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Secret St Kitts: lesser-known attractions, bars and restaurants - Telegraph

Secret St Kitts: lesser-known attractions, bars and restaurants - Telegraph | The Corliss Group Luxury Travel Agency | Scoop.it
Our St Kitts expert reveals his favourite lesser-known attractions, bars and restaurants
Esperanza Mchargue's insight:

Our St Kitts expert reveals his favorites lesser-known attractions, bars and restaurants

 

 

Brimstone Hill Fortress National Park

 

In 1690, British forces began work on a hilltop defence that over the course of the next century grew into an imposing fortress. Built by African slaves, at its peak Brimstone Hill was home to over a thousand soldiers and their families. Abandoned in 1825, it has since been restored and is now a UNESCO World Heritage Site. In my view, it is one of the most spectacular sights in the Leeward Islands. It is also a green and spacious national park with superb views, so feel free to bring a picnic and take your time exploring a monumental ruin that includes a formidable citadel, an engrossing historical museum and a poignant cemetery.

Allow half a day and invest in the audio guide (US$5/EC$13), which must be picked up at the ticket booth as you drive up. Credit cards are accepted only for payments over US$20/EC$54.

 

Brimstone Hill, near Sandy Point, St Thomas

www.brimstonehillfortress.org

 

Mt Liamuiga hike

 

Ready for a serious hike? Then it's time to tackle the 3,972ft volcanic peak of  Mt Liamuiga in the north of the island, which until independence in 1983 was known as Mt Misery. The two-hour ascent climbs through a cathedral-like rainforest with magnificent trees, then emerges on the rim of a half-mile-wide volcanic crater to look down at a lost green world 700ft below. A good level of fitness is required, but the paths are maintained and the higher you go the cooler it gets.

 

Several companies offer guided trips with hotel pick-up – my favourite is the highly experienced and extremely motivating O'Neil Mulraine, who rewards his guests with a mountain-top snack at the summit. You won't see much if it's cloudy or rainy, so if the weather looks promising arrange to do the hike as soon as you can.

 

Mt Liamuiga, St John

 

St Kitts Scenic Railway

 

In 1912, work began on a narrow gauge railway line to transport sugar cane across the north of St Kitts to the outskirts of Basseterre. Completed 14 years later, it remained in use until 2005 when the industry finally closed. Now it has a second life taking tourists on a two-hour, 18-mile trundle around the Atlantic coast with a guided commentary and drinks.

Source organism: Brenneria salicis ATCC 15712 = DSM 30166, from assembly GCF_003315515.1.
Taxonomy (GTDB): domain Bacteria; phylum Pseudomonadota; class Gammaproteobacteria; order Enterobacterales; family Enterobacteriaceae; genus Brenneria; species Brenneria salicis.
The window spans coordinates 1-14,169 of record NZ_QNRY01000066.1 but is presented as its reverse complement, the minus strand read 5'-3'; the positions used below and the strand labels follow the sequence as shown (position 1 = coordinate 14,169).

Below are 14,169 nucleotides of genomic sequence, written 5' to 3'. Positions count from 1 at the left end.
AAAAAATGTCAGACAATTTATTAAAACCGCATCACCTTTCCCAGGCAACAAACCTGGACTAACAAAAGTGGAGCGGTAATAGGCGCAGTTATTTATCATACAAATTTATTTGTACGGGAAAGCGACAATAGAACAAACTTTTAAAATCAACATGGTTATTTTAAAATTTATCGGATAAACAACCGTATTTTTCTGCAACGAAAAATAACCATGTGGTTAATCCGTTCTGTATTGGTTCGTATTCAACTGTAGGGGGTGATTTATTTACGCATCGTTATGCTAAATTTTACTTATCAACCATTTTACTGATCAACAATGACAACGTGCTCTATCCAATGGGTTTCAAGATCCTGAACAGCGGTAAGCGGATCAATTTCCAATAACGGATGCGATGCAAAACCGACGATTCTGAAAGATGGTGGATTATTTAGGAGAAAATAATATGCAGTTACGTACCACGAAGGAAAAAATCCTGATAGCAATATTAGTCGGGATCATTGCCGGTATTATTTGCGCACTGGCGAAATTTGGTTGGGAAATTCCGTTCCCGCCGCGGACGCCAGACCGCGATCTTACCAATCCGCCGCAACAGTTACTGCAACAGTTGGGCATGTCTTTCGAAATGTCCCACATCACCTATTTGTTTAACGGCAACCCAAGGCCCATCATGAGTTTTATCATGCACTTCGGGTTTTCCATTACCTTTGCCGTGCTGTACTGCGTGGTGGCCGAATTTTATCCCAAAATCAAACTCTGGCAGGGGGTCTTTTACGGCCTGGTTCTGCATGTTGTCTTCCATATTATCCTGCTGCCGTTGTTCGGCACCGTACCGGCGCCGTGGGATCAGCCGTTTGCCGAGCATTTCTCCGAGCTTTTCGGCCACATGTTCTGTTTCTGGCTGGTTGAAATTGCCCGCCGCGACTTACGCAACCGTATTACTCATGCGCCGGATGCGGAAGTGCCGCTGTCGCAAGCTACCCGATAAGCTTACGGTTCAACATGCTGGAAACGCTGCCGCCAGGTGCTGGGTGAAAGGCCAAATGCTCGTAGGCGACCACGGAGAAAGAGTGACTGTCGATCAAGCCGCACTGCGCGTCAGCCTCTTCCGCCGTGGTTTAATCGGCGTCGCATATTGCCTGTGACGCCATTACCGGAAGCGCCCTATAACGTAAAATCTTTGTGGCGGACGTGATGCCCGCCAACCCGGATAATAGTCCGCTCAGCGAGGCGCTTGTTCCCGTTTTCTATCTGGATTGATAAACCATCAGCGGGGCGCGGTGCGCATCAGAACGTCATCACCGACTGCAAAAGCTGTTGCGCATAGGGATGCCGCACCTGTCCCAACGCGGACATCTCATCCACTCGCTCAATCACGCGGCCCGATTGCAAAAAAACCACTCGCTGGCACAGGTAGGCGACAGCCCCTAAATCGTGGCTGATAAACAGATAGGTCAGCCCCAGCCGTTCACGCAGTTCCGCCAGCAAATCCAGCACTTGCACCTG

Passengers travel in air-conditioned, double-decker carriages as far as La Vallee Station in Newton Ground, then a 45-minute bus ride completes the round-island tour. The journey is also available in reverse and is a popular excursion for cruise ship passengers. You might want to take earplugs – I find the commentary can be very loud and a bit overbearing.

 

Needs Must Train Station, Needs Must Estate, St Peter

 

Eat - El Fredo's

 

Run by an amiable couple who lived in Wales for some years, this small, wood-framed courtyard restaurant stands close to the shore in Basseterre and is only open for lunch. There is no view, but a steady stream of satisfied local customers makes it clear that this is a good place to try some Caribbean favourites. Options include goat water (spicy meat stew), curried conch and ground provisions (traditional vegetables such as yams, cassava and sweet potato).

 

Ask about the specials, which could be snapper caught that morning, but be wary of the hot sauce...Try one of El Fredo's juices made from local herbs and fruits, such as sorrel, guava and soursop (US$2/EC$5).

 

New Town, Bay Road, Basseterre

 

 

Ballahoo

 

With a commanding view of Basseterre's answer to Piccadilly Circus, this breezy, balconied restaurant makes a welcome pit-stop if you are shopping or sightseeing in the island's capital. Decorated in cheerful Caribbean colours, it's open all day and has a wide-ranging and reasonably priced menu. Go early for a traditional breakfast of saltfish with creole sauce, or drop in for a reviving lobster sandwich.

From here, it's just a short walk to the market, National Museum and duty-free shops of Port Zante. I always ask about Ballahoo's daily specials, which range from chicken curry to blackened grouper. Reservations are generally not necessary, except if visiting with a large party, or if an event is on.

 

The Circus, Fort Street, Basseterre, St George (Read Full Article Here)

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Unusual attractions: readers' tips, recommendations and travel advice - Telegraph